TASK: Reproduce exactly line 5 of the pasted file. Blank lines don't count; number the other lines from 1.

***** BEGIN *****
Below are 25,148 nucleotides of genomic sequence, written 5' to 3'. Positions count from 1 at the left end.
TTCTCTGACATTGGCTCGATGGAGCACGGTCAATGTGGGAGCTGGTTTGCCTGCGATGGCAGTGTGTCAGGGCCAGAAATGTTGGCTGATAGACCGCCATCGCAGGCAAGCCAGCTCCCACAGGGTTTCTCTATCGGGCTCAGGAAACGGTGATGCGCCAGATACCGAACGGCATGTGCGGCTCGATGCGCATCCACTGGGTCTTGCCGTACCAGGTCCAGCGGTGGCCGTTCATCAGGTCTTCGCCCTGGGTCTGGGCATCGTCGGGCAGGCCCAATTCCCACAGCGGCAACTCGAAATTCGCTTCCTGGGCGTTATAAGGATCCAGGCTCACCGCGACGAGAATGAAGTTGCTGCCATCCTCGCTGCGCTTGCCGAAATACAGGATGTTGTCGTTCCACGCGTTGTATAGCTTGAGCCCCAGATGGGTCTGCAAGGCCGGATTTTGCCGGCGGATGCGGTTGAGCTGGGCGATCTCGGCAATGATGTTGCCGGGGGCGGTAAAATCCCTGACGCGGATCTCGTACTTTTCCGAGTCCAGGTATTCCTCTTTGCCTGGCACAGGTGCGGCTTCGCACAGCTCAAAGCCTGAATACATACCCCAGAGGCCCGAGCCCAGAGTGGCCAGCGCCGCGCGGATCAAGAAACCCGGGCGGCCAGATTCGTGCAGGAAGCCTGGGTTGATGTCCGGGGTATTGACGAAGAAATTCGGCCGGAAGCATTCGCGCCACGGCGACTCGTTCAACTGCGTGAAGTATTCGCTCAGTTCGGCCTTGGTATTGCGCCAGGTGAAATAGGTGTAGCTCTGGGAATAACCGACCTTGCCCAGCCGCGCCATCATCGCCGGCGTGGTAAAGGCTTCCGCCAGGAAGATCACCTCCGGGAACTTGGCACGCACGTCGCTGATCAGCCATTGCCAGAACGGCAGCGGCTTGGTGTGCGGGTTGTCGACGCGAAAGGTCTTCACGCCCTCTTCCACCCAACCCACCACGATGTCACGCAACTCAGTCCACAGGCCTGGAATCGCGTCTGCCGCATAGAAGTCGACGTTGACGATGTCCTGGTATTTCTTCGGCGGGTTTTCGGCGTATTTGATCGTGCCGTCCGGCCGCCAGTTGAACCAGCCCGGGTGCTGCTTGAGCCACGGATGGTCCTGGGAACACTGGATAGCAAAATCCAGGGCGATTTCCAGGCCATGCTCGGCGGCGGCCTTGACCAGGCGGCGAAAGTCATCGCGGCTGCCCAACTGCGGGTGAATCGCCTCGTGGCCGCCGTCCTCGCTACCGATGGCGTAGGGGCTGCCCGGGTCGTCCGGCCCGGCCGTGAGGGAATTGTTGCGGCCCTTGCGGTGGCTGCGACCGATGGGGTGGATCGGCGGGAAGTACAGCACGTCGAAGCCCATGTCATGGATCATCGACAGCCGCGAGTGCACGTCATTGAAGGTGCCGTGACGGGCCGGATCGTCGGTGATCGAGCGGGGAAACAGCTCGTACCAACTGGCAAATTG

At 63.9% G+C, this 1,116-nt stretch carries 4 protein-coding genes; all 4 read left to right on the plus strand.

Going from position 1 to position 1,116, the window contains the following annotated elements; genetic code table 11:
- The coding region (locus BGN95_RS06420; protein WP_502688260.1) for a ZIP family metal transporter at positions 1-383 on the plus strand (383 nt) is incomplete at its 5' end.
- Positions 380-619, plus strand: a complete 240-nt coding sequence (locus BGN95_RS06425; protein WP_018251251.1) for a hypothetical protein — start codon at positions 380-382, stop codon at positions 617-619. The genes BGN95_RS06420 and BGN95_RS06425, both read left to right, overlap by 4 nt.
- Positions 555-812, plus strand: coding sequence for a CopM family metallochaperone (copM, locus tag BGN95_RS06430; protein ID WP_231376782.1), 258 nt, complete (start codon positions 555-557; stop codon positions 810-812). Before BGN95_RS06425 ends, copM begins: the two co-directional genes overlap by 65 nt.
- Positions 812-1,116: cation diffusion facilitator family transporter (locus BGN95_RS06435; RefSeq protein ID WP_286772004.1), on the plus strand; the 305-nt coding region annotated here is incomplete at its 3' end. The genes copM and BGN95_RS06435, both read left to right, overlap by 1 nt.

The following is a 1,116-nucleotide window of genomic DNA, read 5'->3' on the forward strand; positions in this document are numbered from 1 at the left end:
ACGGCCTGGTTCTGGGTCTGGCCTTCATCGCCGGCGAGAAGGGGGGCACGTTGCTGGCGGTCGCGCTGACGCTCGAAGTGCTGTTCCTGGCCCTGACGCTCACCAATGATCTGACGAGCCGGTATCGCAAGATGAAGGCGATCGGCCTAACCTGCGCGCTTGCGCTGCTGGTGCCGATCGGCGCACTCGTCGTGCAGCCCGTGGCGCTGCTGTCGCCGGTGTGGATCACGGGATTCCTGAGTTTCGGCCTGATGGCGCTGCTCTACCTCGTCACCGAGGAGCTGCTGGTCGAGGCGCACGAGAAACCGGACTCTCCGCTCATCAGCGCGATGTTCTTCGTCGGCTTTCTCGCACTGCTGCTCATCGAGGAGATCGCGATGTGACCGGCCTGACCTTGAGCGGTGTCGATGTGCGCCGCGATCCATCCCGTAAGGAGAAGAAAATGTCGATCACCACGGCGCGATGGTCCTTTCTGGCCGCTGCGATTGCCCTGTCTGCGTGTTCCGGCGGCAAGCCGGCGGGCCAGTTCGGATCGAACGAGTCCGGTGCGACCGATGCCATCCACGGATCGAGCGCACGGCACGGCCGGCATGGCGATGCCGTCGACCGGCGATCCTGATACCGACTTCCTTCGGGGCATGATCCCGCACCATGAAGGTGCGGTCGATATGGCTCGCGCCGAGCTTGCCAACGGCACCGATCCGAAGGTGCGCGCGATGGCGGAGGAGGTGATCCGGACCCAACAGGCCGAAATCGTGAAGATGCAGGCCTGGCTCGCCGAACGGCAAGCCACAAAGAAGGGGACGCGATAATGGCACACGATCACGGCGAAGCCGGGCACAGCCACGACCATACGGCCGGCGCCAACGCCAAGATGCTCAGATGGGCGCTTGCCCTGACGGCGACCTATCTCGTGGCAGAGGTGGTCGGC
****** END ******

- The coding region (locus BGN95_RS06420; protein WP_502688260.1) for a ZIP family metal transporter at positions 1-383 on the plus strand (383 nt) is incomplete at its 5' end.